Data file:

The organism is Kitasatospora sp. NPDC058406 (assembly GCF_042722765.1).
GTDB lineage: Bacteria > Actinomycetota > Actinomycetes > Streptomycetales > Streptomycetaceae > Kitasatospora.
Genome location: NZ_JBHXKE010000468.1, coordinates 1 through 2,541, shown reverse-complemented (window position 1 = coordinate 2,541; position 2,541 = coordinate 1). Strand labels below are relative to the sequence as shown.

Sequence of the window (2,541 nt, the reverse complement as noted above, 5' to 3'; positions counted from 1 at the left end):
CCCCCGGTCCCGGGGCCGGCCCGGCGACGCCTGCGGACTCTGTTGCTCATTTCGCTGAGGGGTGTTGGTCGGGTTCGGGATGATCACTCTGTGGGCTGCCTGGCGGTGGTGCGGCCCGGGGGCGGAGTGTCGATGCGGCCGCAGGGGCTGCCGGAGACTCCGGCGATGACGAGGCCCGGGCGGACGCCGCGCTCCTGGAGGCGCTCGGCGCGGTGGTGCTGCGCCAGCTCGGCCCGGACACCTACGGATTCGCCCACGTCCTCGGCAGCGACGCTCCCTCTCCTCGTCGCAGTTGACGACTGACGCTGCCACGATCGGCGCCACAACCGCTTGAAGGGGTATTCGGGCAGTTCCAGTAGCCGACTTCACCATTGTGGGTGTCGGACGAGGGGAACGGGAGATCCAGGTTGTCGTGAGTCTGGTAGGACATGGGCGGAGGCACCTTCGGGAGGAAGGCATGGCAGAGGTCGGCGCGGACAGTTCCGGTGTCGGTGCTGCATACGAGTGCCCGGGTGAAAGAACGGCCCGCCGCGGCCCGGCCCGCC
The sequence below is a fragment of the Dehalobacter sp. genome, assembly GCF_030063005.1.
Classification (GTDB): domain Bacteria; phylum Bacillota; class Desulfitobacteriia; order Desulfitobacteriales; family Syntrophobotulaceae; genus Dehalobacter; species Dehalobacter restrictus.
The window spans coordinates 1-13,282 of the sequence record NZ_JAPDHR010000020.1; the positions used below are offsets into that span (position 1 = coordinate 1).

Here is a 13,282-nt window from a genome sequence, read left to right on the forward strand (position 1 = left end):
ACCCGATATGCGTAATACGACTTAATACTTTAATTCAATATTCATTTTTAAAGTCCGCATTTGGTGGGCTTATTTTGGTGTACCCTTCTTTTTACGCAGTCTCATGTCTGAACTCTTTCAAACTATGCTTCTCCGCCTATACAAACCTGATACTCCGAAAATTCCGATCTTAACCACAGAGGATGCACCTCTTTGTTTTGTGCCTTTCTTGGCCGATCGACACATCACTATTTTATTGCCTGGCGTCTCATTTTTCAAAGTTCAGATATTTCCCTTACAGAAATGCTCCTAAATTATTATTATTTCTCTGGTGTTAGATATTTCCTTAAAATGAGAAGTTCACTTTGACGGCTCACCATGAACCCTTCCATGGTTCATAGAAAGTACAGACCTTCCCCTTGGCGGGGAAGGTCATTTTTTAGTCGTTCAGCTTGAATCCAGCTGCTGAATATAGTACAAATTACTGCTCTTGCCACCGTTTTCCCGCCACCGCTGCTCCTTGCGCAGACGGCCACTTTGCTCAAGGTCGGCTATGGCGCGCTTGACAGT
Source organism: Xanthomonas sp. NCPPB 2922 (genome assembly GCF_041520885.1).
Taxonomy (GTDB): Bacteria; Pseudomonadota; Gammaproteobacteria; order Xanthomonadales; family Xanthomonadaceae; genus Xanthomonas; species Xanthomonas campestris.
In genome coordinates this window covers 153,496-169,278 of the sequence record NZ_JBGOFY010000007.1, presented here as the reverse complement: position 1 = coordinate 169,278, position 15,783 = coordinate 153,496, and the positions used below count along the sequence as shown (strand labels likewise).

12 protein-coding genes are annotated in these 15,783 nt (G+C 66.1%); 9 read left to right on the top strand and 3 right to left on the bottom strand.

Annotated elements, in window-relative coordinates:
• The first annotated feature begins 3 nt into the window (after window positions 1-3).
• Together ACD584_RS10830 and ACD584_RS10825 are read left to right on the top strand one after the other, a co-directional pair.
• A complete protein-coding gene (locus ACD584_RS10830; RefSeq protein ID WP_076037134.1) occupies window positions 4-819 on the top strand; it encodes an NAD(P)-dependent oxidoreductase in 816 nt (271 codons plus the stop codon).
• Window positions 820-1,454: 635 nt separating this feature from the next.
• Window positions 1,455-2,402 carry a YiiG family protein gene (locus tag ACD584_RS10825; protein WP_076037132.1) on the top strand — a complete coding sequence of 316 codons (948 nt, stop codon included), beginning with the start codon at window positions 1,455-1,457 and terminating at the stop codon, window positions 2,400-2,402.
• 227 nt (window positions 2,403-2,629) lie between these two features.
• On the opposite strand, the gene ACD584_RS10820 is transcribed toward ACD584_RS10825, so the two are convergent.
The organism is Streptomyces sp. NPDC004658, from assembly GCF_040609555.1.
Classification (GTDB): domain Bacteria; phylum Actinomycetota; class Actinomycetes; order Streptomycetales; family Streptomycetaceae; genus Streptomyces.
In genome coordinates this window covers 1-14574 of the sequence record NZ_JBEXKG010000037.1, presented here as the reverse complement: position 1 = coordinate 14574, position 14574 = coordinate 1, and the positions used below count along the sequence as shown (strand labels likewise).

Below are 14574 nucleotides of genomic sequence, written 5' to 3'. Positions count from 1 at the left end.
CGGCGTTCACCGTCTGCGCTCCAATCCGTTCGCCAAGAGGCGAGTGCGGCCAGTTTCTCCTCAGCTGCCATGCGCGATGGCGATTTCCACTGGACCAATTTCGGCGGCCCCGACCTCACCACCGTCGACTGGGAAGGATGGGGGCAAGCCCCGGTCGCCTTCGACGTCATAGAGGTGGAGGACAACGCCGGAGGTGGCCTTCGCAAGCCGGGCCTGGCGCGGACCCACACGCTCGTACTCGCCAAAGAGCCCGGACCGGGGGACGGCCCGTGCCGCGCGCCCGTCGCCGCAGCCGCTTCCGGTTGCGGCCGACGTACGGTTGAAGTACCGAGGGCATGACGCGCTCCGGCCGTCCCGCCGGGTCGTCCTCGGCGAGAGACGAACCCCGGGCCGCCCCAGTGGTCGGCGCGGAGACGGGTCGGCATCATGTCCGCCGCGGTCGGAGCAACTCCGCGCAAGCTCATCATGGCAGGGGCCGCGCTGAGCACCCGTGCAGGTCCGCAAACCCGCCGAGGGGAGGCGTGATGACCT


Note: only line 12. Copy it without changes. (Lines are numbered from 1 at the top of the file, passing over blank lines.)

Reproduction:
Taxonomy (GTDB): Bacteria; Pseudomonadota; Gammaproteobacteria; order Xanthomonadales; family Xanthomonadaceae; genus Xanthomonas; species Xanthomonas campestris.